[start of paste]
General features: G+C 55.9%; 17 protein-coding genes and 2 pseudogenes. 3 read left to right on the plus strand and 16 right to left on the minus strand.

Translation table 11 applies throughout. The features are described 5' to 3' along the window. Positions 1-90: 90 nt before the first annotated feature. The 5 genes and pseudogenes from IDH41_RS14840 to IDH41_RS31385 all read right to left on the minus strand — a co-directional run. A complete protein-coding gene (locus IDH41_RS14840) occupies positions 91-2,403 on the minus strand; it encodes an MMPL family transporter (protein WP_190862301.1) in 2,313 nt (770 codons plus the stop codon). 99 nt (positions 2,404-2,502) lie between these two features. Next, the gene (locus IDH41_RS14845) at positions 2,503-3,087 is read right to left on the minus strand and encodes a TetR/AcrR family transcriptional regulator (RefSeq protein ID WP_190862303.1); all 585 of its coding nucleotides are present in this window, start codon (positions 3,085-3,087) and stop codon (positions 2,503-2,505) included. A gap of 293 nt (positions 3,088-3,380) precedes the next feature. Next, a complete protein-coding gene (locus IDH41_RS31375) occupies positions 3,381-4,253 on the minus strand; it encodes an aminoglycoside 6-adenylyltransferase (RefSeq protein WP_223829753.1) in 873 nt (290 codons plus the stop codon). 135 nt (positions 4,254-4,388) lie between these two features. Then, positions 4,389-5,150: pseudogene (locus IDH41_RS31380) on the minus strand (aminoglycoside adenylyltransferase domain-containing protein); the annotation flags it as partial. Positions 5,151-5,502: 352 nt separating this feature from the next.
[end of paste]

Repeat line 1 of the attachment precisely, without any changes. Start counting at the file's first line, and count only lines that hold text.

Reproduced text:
General features: G+C 55.9%; 17 protein-coding genes and 2 pseudogenes. 3 read left to right on the plus strand and 16 right to left on the minus strand.